Gregory Corso

Gregory Corso


Gregory Corso

Gregory Corso passed away on January 19, 2001 at the age of 70, after a long illness. Corso was one of the major figures of the Beat Generation. He was a poet, painter, traveler, and occasional lecturer. His vibrant, vital, authentic poetry celebrates the mystery of life and death through everyday detail and mystic visions.

Though he never gained the truly widespread fame that his fellow Beats Jack Kerouac, Allen Ginsberg, and William Burroughs enjoyed, his work had an impact on contemporary poetics that continues to this day.

His poetry has earned praise from many. Jack Kerouac is quoted as saying (on the back cover of Corso’s “Gasoline”) “I think that Gregory Corso and Allen Ginsberg are the two best poets in America and that they can’t be compared to each other.

Gregory Corso, Marin Headlands, 1978 © Larry KeenanGregory Corso, Marin Headlands, 1978 © Larry Keenan

Gregory was a tough young kid from the Lower East Side who rose like an angel over the rooftops and sang Italian songs as sweet as Caruso and Sinatra, but in words. ‘Sweet Milanese hills’ brood in his Renaissance soul, evening is coming on the hills. Amazing and beautiful Gregory Corso, the one & only Gregory the Herald. Read slowly and see.”

Bob Dylan has spoken about how the early Beat writing, and particularly Ginsberg’s “Howl,” Ferlinghetti’s “Coney Island of the Mind,” and Corso’s “Gasoline” awakened him to new possibilities of the written word.

Corso was born in Greenwich Village, New York, on March 26, 1930. He had a turbulent childhood, his mother abandoning the family to return to Italy, and his father unable to offer much support. Gregory was a chronic runaway, and was in and out of jail during his adolescence.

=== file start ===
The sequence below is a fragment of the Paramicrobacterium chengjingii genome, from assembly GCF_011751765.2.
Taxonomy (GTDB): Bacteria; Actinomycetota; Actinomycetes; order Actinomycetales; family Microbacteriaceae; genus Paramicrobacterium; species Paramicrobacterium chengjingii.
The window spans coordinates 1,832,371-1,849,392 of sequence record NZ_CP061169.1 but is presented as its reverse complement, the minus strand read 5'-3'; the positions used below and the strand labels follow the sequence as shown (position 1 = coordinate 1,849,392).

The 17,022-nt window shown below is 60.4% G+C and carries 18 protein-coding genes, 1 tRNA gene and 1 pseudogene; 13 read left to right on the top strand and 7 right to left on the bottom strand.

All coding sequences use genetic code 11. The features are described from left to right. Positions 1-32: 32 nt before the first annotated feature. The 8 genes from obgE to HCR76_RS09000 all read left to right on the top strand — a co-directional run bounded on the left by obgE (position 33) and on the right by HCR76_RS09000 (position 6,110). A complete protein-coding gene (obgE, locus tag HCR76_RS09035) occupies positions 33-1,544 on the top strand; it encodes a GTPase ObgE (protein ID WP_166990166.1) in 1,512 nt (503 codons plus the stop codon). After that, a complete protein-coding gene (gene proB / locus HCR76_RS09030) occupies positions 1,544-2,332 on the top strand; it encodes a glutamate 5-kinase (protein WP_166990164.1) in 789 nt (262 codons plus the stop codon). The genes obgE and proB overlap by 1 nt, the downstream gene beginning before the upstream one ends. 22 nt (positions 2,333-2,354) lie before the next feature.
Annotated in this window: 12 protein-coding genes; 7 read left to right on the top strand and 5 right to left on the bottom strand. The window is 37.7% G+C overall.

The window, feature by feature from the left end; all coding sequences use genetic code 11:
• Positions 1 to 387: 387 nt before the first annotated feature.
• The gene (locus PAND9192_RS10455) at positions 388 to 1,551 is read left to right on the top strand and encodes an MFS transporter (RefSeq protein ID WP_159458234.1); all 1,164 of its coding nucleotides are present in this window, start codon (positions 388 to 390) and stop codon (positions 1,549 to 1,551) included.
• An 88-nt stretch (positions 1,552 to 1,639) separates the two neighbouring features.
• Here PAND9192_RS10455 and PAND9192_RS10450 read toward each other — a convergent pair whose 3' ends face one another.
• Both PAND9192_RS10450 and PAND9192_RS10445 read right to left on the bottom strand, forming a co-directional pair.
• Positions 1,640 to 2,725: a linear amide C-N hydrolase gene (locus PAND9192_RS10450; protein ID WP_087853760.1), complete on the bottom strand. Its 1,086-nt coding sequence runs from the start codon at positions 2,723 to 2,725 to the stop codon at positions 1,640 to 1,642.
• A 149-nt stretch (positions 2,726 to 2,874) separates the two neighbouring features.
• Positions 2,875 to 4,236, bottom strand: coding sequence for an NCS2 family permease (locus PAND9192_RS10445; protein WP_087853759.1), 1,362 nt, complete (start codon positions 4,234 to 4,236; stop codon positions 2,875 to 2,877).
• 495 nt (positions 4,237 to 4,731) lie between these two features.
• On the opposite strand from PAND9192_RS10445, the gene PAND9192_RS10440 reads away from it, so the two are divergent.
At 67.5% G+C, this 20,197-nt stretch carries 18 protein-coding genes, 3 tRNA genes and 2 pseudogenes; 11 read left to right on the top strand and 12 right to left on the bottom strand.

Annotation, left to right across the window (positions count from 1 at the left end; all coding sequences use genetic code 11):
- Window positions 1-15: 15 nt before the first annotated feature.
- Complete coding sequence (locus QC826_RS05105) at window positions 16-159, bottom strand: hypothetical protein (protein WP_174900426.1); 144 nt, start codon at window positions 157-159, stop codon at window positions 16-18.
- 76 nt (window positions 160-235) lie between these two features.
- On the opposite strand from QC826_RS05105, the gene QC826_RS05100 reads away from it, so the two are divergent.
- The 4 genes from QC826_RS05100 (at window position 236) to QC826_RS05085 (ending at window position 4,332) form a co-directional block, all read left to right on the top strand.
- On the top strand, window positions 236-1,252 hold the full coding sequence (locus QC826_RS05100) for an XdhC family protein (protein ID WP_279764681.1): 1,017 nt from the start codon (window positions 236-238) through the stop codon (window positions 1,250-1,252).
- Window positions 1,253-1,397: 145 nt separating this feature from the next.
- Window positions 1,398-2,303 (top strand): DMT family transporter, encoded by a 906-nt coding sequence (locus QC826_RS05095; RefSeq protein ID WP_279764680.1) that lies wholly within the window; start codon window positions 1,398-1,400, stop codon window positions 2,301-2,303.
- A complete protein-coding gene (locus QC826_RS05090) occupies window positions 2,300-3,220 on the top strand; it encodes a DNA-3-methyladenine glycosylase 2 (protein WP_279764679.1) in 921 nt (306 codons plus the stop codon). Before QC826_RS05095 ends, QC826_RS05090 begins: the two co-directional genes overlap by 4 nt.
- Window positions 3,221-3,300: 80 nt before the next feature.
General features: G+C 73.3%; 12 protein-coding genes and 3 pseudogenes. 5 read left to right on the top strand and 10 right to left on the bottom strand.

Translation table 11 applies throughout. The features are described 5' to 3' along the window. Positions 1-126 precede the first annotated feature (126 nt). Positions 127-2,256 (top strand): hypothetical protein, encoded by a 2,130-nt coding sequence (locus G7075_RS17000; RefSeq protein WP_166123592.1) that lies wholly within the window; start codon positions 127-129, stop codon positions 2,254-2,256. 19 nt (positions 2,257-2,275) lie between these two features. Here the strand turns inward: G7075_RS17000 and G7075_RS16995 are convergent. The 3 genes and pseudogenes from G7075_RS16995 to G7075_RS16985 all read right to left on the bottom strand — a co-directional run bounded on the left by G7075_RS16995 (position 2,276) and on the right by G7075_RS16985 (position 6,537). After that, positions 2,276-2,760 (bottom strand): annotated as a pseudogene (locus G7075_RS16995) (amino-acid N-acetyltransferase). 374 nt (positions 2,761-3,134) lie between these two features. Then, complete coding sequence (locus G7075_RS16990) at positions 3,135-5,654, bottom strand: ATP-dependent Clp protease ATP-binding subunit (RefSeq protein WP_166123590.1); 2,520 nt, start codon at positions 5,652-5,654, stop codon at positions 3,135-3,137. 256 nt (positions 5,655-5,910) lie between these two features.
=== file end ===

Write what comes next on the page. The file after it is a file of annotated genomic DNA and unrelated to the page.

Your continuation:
He began reading & writing poetry while serving time in prison for theft. Shortly after his release, he met Allen Ginsberg in a Greenwich Village bar, and, after showing Ginsberg some of his poems, the two became close friends. Allen Ginsberg introduced Corso to Kerouac, Burroughs, and his other literary friends. Thus was the beginning of a great literary career.

Some of Gregory Corso’s major publications are:

  • “The Vestal Lady on Brattle & Other Poems,  1955
  • Gasoline,  1958
  • The Happy Birthday of Death,  1960
  • The American Express,  1961
  • Long Live Man,  1962
  • Elegaic Feeling American
  • 1970
  • The Herald of the Autochthonic Spirit,  1981
  • Mindfield: New and Selected Poems,  1989

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Here’s some more info on Gregory Corso:

Last Night I Drove a Car

Last night I drove a car
not knowing how to drive
not owning a car
I drove and knocked down
people I loved
…went 120 through one town.

I stopped at Hedgeville
and slept in the back seat
…excited about my new life.

Online Source


They deliver the edicts of God
without delay
And are exempt from apprehension
from detention
And with their God-given
Petasus, Caduceus, and Talaria
ferry like bolts of lightning
unhindered between the tribunals
of Space and Time

The Messenger-Spirit
in human flesh
is assigned a dependable,
self-reliant, versatile,
thoroughly poet existence
upon its sojourn in life

It does not knock
or ring the bell
or telephone
When the Messenger-Spirit
comes to your door
though locked
It’ll enter like an electric midwife
and deliver the message

There is no tell
throughout the ages
that a Messenger-Spirit
ever stumbled into darkness

Online Source

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